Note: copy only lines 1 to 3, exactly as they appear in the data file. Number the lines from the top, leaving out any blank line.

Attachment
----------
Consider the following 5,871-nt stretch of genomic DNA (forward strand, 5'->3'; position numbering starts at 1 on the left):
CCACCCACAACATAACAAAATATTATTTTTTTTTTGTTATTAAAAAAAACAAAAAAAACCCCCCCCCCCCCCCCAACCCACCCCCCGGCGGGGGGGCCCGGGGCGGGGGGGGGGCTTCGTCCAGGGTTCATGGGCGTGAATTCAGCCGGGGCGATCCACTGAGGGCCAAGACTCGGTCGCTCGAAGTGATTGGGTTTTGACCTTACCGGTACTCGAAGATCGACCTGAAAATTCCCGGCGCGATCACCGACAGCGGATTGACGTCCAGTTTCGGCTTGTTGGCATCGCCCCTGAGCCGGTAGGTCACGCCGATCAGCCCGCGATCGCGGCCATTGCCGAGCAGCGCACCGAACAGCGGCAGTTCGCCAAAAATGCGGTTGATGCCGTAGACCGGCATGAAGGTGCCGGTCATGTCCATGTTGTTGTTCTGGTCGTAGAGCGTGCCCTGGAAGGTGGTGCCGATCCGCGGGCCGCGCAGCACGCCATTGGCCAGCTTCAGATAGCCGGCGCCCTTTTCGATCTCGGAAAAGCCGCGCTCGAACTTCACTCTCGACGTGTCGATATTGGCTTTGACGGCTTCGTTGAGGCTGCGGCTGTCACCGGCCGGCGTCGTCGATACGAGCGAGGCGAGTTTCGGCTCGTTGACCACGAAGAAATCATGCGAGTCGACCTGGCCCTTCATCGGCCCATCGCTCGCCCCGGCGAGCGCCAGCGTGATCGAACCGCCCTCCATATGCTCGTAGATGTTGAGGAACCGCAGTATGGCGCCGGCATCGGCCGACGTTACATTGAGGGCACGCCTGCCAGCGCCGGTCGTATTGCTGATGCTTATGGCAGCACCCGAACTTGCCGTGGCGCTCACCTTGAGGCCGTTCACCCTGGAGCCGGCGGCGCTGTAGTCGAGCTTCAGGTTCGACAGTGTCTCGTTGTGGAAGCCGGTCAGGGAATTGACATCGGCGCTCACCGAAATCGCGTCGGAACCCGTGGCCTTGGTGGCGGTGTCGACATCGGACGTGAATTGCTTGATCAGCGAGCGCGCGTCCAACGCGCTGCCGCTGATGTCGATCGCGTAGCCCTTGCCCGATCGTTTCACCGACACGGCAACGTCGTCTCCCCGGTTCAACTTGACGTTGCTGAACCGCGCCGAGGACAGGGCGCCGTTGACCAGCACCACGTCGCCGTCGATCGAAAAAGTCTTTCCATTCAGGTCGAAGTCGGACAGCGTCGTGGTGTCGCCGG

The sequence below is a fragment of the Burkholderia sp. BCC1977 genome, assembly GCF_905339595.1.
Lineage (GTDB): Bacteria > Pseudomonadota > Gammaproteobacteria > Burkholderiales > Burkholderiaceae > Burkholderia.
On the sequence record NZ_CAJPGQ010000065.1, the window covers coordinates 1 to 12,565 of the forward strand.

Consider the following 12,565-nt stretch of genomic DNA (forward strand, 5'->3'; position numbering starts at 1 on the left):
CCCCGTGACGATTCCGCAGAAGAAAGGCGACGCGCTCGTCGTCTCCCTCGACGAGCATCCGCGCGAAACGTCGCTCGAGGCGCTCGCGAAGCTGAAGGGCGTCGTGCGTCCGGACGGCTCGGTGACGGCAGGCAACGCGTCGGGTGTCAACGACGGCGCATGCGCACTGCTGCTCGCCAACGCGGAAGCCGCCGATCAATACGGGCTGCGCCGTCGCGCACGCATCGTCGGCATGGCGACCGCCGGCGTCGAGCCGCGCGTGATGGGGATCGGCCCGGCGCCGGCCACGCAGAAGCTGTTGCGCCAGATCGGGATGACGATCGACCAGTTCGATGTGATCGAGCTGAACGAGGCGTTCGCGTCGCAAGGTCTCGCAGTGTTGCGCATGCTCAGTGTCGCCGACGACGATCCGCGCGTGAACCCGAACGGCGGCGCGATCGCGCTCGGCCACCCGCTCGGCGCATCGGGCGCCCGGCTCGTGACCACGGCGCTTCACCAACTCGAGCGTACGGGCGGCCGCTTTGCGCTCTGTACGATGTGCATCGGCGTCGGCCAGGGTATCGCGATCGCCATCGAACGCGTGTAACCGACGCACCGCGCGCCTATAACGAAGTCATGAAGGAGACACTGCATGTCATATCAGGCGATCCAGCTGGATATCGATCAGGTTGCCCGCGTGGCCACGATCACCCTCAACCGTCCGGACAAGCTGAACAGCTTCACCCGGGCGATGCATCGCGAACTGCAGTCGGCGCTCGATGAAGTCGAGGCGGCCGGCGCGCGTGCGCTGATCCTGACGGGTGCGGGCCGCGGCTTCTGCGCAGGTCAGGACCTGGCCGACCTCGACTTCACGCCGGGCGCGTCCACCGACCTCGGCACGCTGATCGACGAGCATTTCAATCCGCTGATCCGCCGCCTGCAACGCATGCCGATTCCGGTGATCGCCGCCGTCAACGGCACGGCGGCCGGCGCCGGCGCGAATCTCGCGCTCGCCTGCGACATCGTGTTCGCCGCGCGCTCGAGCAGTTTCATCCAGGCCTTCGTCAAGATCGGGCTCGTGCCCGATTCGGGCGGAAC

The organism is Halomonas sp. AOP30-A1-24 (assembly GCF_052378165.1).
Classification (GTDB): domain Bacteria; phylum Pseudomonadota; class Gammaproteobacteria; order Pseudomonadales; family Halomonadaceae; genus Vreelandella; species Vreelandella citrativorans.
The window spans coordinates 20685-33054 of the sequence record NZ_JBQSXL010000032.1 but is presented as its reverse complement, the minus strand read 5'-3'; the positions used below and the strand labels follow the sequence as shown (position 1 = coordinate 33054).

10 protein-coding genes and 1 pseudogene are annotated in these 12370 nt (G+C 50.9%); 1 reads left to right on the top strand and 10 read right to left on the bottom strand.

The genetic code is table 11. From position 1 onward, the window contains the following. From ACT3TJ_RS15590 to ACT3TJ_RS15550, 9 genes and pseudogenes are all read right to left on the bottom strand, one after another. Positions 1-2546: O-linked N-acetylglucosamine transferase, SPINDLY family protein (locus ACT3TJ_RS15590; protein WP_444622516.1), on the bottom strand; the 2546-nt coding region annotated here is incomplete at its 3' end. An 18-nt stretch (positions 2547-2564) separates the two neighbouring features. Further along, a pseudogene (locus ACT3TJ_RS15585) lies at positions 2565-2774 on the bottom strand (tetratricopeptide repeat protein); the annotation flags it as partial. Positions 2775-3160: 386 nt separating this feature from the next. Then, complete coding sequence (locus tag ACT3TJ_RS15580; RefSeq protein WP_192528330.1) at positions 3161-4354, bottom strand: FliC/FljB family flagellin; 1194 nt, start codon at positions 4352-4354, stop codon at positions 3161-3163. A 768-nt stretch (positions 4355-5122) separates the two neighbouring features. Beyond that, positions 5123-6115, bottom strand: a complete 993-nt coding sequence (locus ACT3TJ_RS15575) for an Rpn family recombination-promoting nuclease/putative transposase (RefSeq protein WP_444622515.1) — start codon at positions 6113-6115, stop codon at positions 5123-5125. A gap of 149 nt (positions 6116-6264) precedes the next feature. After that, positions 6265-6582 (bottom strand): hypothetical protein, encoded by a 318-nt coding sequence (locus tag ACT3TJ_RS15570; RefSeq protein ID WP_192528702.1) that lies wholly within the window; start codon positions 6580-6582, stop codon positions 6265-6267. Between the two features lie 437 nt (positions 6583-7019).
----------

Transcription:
Consider the following 5,871-nt stretch of genomic DNA (forward strand, 5'->3'; position numbering starts at 1 on the left):
CCACCCACAACATAACAAAATATTATTTTTTTTTTGTTATTAAAAAAAACAAAAAAAACCCCCCCCCCCCCCCCAACCCACCCCCCGGCGGGGGGGCCCGGGGCGGGGGGGGGGCTTCGTCCAGGGTTCATGGGCGTGAATTCAGCCGGGGCGATCCACTGAGGGCCAAGACTCGGTCGCTCGAAGTGATTGGGTTTTGACCTTACCGGTACTCGAAGATCGACCTGAAAATTCCCGGCGCGATCACCGACAGCGGATTGACGTCCAGTTTCGGCTTGTTGGCATCGCCCCTGAGCCGGTAGGTCACGCCGATCAGCCCGCGATCGCGGCCATTGCCGAGCAGCGCACCGAACAGCGGCAGTTCGCCAAAAATGCGGTTGATGCCGTAGACCGGCATGAAGGTGCCGGTCATGTCCATGTTGTTGTTCTGGTCGTAGAGCGTGCCCTGGAAGGTGGTGCCGATCCGCGGGCCGCGCAGCACGCCATTGGCCAGCTTCAGATAGCCGGCGCCCTTTTCGATCTCGGAAAAGCCGCGCTCGAACTTCACTCTCGACGTGTCGATATTGGCTTTGACGGCTTCGTTGAGGCTGCGGCTGTCACCGGCCGGCGTCGTCGATACGAGCGAGGCGAGTTTCGGCTCGTTGACCACGAAGAAATCATGCGAGTCGACCTGGCCCTTCATCGGCCCATCGCTCGCCCCGGCGAGCGCCAGCGTGATCGAACCGCCCTCCATATGCTCGTAGATGTTGAGGAACCGCAGTATGGCGCCGGCATCGGCCGACGTTACATTGAGGGCACGCCTGCCAGCGCCGGTCGTATTGCTGATGCTTATGGCAGCACCCGAACTTGCCGTGGCGCTCACCTTGAGGCCGTTCACCCTGGAGCCGGCGGCGCTGTAGTCGAGCTTCAGGTTCGACAGTGTCTCGTTGTGGAAGCCGGTCAGGGAATTGACATCGGCGCTCACCGAAATCGCGTCGGAACCCGTGGCCTTGGTGGCGGTGTCGACATCGGACGTGAATTGCTTGATCAGCGAGCGCGCGTCCAACGCGCTGCCGCTGATGTCGATCGCGTAGCCCTTGCCCGATCGTTTCACCGACACGGCAACGTCGTCTCCCCGGTTCAACTTGACGTTGCTGAACCGCGCCGAGGACAGGGCGCCGTTGACCAGCACCACGTCGCCGTCGATCGAAAAAGTCTTTCCATTCAGGTCGAAGTCGGACAGCGTCGTGGTGTCGCCGG

The sequence below is a fragment of the Burkholderia sp. BCC1977 genome, assembly GCF_905339595.1.